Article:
Degree Name

Doctor of Philosophy


Department of Chemistry


electrochemical properties of 5-membered heterocyclic conducting polymers have been investigated. Work has centred on polypyrrole, although poly-3-methylthiophene has also been considered. The redox nature of these polymers makes them ideally suited for characterisation by electrochemical (EC) techniques. Conventional EC methods such as cyclic voltammetry, chronoamperometry, chronopotentiometry and chronocoulometry have been employed. In addition, a new technique, Resistometry, has been used to study the resistance changes that occur upon oxidation and reduction of these materials. Microelectrodes have also been employed throughout this work. The electrochemical characteristics of conducting polymers at these electrodes have been compared to the characteristics at electrodes of conventional size.

The two major aspects of heterocyclic conducting polymer electrochemistry that were addressed were: (i) Electrochemical synthesis/deposition at electrode surfaces, and (ii) Electrochemical doping and dedoping.

The electropolymerisation of heterocyclic monomers of (3-methylthiophene and pyrrole) was found to be dependent on a number of factors. These included: the solvent; the monomer concentration; the electolyte concentration; the chemical nature of the electrolyte (particularly the anion); the electrochemical method used to initiate the polymerisation reaction; the nature of the electrode and the size of the electrode. Polymer deposition at microcroelectrodes was particularly dependent on these factors where it was found that, under certain conditions, no deposition occurred. This was despite the fact that the monomer was oxidised and that deposition occurred at conventionally sized electrodes under identical conditions. Further investigation of this phenomenon revealed that the electropolymerisation process involved the formation of soluble intermediates and that polymer deposition was the result of the continual precipitation of these species.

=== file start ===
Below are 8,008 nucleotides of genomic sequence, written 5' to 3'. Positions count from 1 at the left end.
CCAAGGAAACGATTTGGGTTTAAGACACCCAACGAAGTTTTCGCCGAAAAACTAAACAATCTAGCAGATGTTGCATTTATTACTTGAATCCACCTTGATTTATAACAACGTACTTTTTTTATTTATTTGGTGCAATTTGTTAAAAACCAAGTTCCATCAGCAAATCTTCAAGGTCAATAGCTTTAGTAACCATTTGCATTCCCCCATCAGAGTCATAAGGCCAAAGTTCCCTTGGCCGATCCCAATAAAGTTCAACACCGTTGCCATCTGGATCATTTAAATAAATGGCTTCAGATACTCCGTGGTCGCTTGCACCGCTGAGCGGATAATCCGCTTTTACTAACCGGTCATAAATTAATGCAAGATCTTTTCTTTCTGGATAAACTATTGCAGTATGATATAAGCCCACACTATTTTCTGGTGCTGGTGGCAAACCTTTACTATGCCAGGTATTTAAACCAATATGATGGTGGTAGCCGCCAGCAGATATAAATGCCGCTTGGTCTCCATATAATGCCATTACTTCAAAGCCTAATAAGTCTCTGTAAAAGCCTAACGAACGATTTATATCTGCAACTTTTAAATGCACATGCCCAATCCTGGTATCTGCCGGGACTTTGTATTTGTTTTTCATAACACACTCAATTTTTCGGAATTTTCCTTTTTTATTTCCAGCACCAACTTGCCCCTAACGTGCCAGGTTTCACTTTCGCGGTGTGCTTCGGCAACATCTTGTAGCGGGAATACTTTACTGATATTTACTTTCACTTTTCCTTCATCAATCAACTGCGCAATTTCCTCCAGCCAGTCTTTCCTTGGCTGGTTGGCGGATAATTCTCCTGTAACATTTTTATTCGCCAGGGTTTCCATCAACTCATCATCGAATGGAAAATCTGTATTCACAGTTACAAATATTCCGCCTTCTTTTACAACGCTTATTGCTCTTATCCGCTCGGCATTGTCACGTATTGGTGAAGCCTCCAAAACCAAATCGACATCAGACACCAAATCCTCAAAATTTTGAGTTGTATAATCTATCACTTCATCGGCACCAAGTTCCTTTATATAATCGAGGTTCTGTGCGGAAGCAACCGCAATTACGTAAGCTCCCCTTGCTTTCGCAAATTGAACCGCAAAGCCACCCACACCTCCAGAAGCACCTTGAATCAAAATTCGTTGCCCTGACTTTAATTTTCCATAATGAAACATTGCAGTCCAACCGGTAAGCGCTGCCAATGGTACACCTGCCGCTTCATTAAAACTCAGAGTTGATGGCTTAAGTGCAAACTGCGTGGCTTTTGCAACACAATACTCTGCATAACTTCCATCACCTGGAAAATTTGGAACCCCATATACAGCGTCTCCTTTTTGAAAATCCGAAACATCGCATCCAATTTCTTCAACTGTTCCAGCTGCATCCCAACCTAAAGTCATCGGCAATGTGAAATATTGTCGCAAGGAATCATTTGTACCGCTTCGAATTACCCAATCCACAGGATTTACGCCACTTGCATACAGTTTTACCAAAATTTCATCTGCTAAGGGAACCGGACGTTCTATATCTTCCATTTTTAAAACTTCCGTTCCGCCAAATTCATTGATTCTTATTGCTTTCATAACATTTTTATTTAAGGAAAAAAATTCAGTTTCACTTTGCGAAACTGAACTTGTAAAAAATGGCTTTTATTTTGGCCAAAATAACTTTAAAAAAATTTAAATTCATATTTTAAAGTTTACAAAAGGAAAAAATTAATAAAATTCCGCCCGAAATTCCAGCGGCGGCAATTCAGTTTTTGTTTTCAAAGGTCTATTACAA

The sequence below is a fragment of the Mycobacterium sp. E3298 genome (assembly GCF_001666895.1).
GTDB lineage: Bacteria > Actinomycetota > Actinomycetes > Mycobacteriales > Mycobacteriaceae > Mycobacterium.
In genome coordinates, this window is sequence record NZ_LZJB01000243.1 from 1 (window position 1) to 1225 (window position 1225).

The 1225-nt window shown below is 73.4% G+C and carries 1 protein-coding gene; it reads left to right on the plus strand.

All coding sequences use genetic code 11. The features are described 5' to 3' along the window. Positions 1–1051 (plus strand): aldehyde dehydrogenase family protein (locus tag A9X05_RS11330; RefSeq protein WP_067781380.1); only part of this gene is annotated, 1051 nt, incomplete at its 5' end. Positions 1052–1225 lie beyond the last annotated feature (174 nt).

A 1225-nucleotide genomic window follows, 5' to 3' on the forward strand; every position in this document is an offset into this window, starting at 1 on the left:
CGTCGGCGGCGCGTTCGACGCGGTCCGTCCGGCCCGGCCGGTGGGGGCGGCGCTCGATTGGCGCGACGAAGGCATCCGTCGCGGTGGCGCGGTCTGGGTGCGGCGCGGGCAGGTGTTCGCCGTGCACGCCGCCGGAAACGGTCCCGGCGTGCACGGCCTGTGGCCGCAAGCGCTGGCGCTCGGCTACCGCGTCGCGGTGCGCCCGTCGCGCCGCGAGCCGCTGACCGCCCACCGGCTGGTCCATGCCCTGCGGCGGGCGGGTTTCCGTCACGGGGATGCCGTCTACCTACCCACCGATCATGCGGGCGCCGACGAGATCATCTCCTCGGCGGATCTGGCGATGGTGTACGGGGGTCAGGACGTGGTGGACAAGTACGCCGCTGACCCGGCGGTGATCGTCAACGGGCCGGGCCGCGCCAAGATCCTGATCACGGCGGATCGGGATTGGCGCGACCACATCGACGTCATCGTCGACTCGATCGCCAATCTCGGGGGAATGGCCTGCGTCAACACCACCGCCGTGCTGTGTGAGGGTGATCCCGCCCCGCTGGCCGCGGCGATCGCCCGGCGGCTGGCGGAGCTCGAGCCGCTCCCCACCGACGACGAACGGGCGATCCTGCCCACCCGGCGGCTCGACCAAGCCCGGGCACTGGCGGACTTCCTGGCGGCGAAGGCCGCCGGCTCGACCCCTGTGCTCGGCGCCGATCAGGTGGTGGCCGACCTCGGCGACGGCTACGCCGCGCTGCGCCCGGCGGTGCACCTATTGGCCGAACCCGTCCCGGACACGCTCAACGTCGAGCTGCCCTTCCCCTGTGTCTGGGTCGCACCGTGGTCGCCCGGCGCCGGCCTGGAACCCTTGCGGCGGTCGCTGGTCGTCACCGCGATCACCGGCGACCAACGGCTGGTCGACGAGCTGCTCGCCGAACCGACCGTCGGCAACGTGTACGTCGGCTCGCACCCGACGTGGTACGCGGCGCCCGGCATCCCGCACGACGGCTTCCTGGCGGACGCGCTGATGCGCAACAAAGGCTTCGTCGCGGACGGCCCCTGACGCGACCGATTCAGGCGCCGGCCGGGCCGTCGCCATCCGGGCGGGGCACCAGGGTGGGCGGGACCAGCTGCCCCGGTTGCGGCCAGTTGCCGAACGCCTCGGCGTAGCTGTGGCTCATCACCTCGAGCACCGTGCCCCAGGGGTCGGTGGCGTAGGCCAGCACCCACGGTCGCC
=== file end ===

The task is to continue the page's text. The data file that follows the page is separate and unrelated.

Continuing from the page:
The factors influencing the doping and dedoping (oxidation and reduction) of polypyrrole were investigated. It was found that the thickness of the polymer, the solvent from which the polymer was synthesised, the dopant ion and the electrolyte ions affected this process. The nature of the processes that accompany the doping and dedoping of polypyrrole were also investigated. The transport of anions in and out of the polymer during doping/dedoping has been well documented, but this work revealed the importance of cation transport in this respect. Reaction order experiments at microelectrodes and resistometry were used to confirm this. It was also shown that the capacitance like behaviour of polypyrrole in its oxidised form was not due to double layer charging effects (as originally thought) but was an extension of the doping process.

Finally, a practical application of the doping/dedoping processes of polypyrrole were investigated with a view to determining electroinactive ions using flow injection analysis. It was found the the electrochemical signal produced upon injection of an ion containing sample into a glycine eluent was not the result of doping/dedoping (as assumed), but was due largely to changes in solution conductivity.